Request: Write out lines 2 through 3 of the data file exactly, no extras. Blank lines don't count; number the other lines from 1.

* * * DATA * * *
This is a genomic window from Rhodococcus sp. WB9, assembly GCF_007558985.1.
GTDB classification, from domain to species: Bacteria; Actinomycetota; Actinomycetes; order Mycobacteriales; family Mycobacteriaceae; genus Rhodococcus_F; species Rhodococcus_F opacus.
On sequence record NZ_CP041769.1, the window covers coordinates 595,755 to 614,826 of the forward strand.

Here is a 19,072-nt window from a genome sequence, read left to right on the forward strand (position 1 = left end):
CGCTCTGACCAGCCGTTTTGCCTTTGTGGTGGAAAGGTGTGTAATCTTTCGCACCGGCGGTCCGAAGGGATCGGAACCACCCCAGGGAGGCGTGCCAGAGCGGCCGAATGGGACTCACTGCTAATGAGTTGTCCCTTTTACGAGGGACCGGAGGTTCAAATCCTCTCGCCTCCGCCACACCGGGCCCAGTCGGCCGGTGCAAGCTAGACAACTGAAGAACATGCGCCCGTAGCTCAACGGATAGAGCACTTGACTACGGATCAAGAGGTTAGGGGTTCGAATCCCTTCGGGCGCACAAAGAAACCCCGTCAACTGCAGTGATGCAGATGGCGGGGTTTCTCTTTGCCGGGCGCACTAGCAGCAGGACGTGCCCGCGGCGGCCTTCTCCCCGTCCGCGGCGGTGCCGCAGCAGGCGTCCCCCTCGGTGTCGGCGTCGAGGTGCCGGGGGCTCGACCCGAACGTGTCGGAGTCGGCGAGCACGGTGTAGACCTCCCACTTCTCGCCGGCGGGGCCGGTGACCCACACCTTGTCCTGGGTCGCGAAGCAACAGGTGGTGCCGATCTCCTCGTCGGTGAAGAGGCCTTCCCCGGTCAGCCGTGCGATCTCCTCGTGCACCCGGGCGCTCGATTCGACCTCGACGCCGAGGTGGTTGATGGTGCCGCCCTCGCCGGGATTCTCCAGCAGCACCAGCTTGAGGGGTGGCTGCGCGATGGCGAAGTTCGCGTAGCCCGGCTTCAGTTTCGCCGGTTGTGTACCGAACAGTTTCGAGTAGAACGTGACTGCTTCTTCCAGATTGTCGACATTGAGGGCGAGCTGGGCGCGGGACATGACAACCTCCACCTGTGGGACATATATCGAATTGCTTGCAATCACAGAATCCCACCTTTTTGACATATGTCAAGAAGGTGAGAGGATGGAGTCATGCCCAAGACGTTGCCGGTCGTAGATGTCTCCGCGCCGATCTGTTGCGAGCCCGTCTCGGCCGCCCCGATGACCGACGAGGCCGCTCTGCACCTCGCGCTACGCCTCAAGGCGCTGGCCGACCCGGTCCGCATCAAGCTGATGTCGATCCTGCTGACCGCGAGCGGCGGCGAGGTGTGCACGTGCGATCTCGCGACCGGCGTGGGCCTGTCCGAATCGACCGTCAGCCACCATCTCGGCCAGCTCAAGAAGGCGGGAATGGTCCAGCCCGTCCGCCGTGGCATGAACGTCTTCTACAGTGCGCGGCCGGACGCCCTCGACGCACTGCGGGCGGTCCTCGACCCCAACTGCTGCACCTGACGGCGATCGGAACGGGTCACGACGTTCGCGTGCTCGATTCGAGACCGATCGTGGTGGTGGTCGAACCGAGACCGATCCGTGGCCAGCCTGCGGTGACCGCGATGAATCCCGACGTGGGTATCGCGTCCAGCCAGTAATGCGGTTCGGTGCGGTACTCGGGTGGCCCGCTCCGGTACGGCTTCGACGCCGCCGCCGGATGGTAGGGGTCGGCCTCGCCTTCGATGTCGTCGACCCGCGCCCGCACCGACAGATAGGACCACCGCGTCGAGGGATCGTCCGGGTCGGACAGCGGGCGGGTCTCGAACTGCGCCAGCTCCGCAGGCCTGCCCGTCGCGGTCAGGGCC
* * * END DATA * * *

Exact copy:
GTDB classification, from domain to species: Bacteria; Actinomycetota; Actinomycetes; order Mycobacteriales; family Mycobacteriaceae; genus Rhodococcus_F; species Rhodococcus_F opacus.
On sequence record NZ_CP041769.1, the window covers coordinates 595,755 to 614,826 of the forward strand.